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Gather by D’Amico’s Chef Josh Brown: best tastes of late summer

Coming on the heels of two new reviews for Gather (City Pages, Star Tribune),  this story was originally published in the September/October issue of Walker magazine; it’s accompanied by a recipe for chef Josh Brown’s raw-and-cooked vegetable salad. Besides the not-inconsiderable task of presiding over Gather by D’Amico, the Walker’s new restaurant that launched in June, chef Josh Brown […]

Coming on the heels of two new reviews for Gather (City PagesStar Tribune),  this story was originally published in the September/October issue of Walker magazine; it’s accompanied by a recipe for chef Josh Brown’s raw-and-cooked vegetable salad.

Besides the not-inconsiderable task of presiding over Gather by D’Amico, the Walker’s new restaurant that launched in June, chef Josh Brown has been tending a new vegetable plot at home—his first of any size since he was a kid in rural Montana. “Watching everything growing has definitely been a source of inspiration for Gather,” he says.

Recently he sat down to talk seasonal food and look toward the summer transition into fall. For Brown, tomatoes are “one last end-of-summer hurrah” that, as he points out, can be had until early October. Rather than fuss with this fruit, he prefers to let its sweetness stand out: “I just eat them with salt, pepper, and olive oil, or I make my wife’s favorite dish: pasta with fresh tomatoes, basil, olive oil, garlic, and parmesan. Of course, it only works with excellent tomatoes.” Leeks, another late-summer favorite that the chef enjoys braising and pairing with swordfish, also become available in late summer. As greens like chard and kale come into their own, he uses a simple preparation he picked up from a fellow cook: “Add salt and a pat of butter to boiling water before blanching your greens—the butter sticks to them and they’re delicious served with chicken or beef.”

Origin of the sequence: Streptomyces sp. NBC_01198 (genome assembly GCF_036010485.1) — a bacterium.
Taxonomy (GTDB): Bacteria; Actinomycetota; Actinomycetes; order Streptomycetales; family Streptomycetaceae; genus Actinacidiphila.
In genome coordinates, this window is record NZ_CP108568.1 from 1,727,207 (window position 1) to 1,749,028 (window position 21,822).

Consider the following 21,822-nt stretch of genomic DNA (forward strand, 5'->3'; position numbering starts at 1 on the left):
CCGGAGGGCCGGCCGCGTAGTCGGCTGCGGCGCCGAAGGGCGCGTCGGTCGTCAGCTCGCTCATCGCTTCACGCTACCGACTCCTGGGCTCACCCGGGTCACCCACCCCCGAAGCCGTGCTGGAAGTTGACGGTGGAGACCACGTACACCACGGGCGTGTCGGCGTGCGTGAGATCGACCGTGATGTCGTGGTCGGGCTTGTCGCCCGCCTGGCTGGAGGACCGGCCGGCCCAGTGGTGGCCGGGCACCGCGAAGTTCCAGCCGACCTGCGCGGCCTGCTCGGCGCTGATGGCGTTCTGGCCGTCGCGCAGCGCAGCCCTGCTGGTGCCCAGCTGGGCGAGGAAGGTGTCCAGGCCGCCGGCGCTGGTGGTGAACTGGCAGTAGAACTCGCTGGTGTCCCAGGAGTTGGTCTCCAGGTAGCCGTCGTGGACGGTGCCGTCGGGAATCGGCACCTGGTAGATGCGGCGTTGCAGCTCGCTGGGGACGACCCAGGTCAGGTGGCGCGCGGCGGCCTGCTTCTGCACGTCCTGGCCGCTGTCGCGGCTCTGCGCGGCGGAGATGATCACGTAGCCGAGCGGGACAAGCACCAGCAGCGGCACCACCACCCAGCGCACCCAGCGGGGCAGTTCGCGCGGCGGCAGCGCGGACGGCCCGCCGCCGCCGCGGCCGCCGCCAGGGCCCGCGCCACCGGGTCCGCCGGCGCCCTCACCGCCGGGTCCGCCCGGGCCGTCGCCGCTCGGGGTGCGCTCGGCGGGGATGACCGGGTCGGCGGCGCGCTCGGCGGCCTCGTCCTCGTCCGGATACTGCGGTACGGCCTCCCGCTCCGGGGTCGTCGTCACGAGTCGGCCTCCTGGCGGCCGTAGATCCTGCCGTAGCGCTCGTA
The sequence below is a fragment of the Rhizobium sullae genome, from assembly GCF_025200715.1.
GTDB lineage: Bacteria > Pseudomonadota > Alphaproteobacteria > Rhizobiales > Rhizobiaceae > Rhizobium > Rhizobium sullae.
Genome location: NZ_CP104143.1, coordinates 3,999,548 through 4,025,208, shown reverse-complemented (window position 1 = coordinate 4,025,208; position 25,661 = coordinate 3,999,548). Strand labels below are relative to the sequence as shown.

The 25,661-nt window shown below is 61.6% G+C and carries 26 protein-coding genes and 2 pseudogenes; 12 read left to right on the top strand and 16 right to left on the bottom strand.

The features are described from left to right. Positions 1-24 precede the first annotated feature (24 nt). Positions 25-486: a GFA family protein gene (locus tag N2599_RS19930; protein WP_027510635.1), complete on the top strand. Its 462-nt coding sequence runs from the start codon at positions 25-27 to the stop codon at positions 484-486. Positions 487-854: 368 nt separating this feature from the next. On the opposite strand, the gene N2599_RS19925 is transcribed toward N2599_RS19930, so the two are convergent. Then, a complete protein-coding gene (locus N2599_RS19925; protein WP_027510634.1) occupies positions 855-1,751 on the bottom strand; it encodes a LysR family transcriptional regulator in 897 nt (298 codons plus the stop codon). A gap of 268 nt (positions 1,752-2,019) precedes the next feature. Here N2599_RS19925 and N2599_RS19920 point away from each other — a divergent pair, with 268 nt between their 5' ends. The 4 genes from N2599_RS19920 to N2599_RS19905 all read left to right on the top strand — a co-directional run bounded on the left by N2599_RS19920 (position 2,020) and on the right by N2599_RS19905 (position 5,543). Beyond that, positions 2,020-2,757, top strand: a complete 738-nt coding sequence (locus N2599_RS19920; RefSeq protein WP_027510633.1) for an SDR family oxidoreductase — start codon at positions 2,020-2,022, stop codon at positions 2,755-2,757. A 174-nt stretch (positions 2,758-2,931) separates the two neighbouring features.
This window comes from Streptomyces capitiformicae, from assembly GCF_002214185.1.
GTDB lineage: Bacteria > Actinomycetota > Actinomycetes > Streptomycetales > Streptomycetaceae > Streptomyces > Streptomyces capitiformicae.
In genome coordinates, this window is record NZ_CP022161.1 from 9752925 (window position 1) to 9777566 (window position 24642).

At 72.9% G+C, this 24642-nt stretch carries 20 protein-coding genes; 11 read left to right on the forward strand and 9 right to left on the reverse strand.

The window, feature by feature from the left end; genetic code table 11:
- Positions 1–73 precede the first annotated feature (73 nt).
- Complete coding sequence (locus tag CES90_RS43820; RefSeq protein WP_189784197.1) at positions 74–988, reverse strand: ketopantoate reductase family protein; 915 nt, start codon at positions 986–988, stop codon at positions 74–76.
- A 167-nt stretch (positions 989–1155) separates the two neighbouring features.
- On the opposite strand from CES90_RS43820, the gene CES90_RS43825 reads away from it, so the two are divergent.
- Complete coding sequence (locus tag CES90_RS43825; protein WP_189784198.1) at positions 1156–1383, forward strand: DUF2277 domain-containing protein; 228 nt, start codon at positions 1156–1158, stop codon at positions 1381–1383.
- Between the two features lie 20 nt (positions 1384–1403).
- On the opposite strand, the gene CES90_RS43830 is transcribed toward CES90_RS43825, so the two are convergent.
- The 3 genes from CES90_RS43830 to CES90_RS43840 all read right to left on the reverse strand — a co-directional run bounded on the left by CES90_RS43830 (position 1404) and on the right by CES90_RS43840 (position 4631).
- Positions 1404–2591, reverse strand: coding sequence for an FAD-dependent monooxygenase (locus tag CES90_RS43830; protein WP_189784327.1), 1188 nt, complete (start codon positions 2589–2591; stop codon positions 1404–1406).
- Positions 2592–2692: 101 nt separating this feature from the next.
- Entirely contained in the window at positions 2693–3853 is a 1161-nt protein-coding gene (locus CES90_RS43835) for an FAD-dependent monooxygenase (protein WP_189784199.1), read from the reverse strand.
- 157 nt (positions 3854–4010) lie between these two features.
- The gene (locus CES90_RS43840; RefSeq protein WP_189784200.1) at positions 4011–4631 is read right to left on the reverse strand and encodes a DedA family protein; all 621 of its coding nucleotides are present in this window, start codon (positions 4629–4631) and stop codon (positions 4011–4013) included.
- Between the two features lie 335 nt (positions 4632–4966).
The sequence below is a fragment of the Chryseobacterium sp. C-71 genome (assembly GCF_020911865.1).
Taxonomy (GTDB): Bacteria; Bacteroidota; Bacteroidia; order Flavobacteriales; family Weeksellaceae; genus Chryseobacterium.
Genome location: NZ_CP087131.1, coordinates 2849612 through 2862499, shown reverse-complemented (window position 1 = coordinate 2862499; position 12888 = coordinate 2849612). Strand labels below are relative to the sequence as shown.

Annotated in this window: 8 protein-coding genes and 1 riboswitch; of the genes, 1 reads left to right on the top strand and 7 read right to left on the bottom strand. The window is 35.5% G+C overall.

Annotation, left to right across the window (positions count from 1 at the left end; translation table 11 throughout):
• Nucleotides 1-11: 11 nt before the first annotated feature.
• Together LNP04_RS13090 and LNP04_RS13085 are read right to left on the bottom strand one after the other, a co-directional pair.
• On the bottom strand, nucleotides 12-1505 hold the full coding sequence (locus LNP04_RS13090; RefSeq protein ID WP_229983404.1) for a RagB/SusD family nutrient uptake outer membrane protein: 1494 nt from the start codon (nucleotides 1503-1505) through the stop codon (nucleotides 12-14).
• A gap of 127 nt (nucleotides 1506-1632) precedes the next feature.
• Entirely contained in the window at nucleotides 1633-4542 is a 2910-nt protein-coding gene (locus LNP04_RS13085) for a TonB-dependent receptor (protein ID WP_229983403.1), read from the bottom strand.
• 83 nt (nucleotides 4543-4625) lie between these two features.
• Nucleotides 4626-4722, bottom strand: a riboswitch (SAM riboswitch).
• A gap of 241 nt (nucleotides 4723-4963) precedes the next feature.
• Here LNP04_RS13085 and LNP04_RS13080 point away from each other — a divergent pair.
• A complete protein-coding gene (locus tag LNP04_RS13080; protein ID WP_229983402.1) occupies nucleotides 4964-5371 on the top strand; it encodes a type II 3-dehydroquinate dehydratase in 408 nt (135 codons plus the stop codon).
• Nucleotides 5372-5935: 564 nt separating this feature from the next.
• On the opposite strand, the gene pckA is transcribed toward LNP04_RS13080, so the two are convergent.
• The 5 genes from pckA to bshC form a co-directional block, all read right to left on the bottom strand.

Given the locally sourced and seasonal focus of Gather, Brown develops new dishes monthly as certain ingredients reach their peak. But the raw and cooked salad endures on the menu—not just because it’s one of his personal favorites, but because its components change depending on what’s freshest. “As summer ends, we’ll be trading out the beans and asparagus, probably with Brussels sprouts and a root vegetable,” he says.

As these items come into season, Brown turns on the oven. “Parsnips, turnips, kohlrabi, beets, and the like are really good as a hash, diced up small and slowroasted,” he says. Kohlrabi in particular, a lesser-known member of the cabbage family, takes him instantly back to that large garden of his childhood. “It has always stood out in my mind—something about the way it grows, watching my mother and grandmother picking it. Food sparks so many vivid memories for me; it’s one of the reasons I love cooking.”

Josh Brown’s Raw & Cooked Salad with Mustard Vinaigrette
Serves 2. As Brown notes, this salad can change based on what’s in season, so swap out and add in vegetables — the key is freshness. 

3      sliced asparagus spears, lightly blanched
3 oz   fennel and fennel fronds
2 oz      sliced radish
3 oz   sliced haricot vert, lightly blanched
1 oz    Hong Kong scallion
lemon vinaigrette (see below)
1 oz    ricotta salata
6 slices     soft boiled egg (see below)

Eggs: Cover eggs in cold water in a saucepan; bring to a boil and turn the heat off. Let stand for 7 minutes, then put eggs into an ice bath.

Lemon vinaigrette (makes extra)
1/2 c.      lemon juice
1T        lemon zest
1T       Dijon mustard
2T        minced shallot
1C       extra-virgin olive oil
3T        chopped basil

Mix lemon, zest,Dijon, and shallot in a bowl; whisk in the olive oil, then add basil and season with salt and pepper.

Plate set up: Salt and pepper the eggs and place in triangles on two plates. Toss all vegetables with vinaigrette and place on the plates; top with ricotta salata.